A lumbar puncture was preformed and revealed mildly elevated protein and glucose levels in the cerebrospinal fluid (CSF), and no cells were identified. Bacterial cultures and serological tests for herpes virus and West Nile Virus were negative. In the following MRI study there was a diffuse symmetrical signal abnormality in the grey and white matter of both cerebral hemispheres but more dominant in the occipital and parietal lobes (Figure 1(a)). These findings were consistent with PRES. Due to worsening metabolic acidosis, worsening pancytopenia and fever, the patient was intubated and transferred to the intensive care unit, where she received supportive care consisting of mannitol 40 gr × 4/d, antibiotics, G-CSF and anti-hypertensive medications (Amlodipine 5 mg × 1/d and then diltiazem 60 mg × 3/d). Urinary output was adequate during the entire episode. Within 3 days the patient regained consciousness and was extubated. CT, performed 6 weeks later showed remarkable improvement of the edema (Figure 1(b)). One month later the patient was released with a “drop foot” as the only neurological sequel. She was not able to receive further treatment due to her low tolerance. Seven months later the patient died of respiratory failure due to progression of her underlying disease.

2.2. Patient #2

A 61 year old female with no significant medical history, was diagnosed with metastatic gastric carcinoma to the liver, presented with neutropenic fever and abdominal pain 7 days after her first course of chemotherapy that included Docetaxel, Cisplatin and 5-Fluorouracil (5FU). Her physical examination revealed abdominal tenderness and her laboratory findings were notable for neutropenia and direct hyperbilirubinemia. The patient was treated with antibiotics and G-CSF with resolution of her symptoms.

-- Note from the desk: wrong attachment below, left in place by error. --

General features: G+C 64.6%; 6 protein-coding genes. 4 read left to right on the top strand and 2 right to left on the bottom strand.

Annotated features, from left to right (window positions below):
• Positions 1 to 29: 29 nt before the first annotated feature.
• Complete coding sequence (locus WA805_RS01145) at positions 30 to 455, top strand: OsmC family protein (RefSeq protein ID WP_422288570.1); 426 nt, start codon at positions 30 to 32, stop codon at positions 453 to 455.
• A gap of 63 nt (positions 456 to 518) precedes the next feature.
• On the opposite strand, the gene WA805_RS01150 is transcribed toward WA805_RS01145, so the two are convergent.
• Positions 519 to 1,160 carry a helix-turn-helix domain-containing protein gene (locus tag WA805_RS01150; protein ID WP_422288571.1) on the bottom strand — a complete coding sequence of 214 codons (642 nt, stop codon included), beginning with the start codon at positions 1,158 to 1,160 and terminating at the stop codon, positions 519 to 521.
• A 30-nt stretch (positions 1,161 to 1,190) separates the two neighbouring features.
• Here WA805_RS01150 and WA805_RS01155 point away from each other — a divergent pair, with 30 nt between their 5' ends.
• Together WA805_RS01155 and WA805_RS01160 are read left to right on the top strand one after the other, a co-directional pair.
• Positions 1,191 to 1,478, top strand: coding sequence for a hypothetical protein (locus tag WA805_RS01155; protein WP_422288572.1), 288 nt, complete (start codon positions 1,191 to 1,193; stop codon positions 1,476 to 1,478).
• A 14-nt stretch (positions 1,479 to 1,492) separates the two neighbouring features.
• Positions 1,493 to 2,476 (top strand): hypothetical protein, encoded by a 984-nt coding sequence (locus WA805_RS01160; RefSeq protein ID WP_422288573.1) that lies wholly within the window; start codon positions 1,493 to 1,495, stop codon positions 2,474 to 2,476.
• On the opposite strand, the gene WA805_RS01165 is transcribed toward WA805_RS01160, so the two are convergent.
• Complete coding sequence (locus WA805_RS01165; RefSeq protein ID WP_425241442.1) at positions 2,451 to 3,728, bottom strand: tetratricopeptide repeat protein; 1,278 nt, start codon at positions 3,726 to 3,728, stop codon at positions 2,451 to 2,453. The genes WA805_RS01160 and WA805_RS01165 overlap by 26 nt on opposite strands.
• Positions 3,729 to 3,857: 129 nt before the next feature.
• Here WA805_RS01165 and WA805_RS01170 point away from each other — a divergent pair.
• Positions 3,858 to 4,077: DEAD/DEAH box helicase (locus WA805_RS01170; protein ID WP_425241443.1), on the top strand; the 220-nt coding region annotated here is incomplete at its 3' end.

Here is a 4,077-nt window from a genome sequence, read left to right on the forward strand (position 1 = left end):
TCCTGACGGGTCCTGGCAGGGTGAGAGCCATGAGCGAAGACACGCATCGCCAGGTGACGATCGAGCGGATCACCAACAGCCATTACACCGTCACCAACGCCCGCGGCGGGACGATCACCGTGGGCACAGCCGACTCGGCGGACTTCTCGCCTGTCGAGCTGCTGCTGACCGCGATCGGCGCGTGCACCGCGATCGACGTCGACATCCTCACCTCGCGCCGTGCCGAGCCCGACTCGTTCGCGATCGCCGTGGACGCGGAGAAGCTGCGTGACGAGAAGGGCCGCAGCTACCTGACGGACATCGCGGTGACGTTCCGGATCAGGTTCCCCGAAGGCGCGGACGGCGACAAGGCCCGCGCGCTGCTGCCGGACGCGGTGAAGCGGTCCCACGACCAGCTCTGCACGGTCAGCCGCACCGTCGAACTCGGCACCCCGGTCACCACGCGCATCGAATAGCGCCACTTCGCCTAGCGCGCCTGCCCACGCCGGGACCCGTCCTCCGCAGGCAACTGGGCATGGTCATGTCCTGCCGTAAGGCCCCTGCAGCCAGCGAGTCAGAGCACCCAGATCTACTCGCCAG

Five days later she developed confusion and focal seizures that progressed into generalized seizures and right hemiparesis concomitant with sudden onset of hypertension (systolic increased from 100 - 120 mmHg to 140 - 180 mmHg and diastolic increased from 70 - 80 mmHg to 90 - 110 mmHg), urinary output was normal. CT with contrast was remarkable for marked bilateral occipital edema consistent with PRES (Figure 2(a)). The patient was intubated due to loss of consciousness and a Glasgow coma scale score of 5 and was transferred to the intensive care unit where she received supportive care with Dexamethasone 20 mg × 1/d and mannitol 40 g × 4/d in an effort to reduce the elevated intracranial pressure and anti-hypertensive medications: after an initial dose of IV labetalol 20mg the patient was changed to Prolol 10 mg × 3/d with Disothiazide 25 mg × 1/d. The patient regained consciousness and was extubated four days later, with no neurological sequela. In the follow up MRI six weeks later there was only minimal signal abnormality adjacent to the atrium of the left lateral ventricle (Figure 2(b)).


Figure 1. A 26-year-old woman presented with seizures, hypertension and hyporeflexia following cisplatin treatment. (a) Cranial MRI obtained 2 days after the onset of symptoms revealed typical features of PRES include bilateral, symmetric hyperintensities involving the posterior cerebral white matter; (b) Follow-up CT image obtained after 6 weeks shows resolution of the lesions.


Figure 2. A 61-year-old woman presented with encephalopathy, seizures and right hemiparesis following cisplatin treatment. (a) CT obtained at the onset of symptoms reveals typical features of PRES; (b) Follow-up cranial MRI obtained after 6 weeks shows resolution of the lesions.

3. Review of the Literature

PRES or RPLS, both refer to a clinicoradiological entity characterized by a subacute onset of headache, confusion, seizures, and visual disturbances, manifesting typically with transient changes in the posterior circulation territory of the brain [1-4]. Upon physical examination, tendon reflexes are often brisk and some patients experience weakness and incoordination of the limbs [1].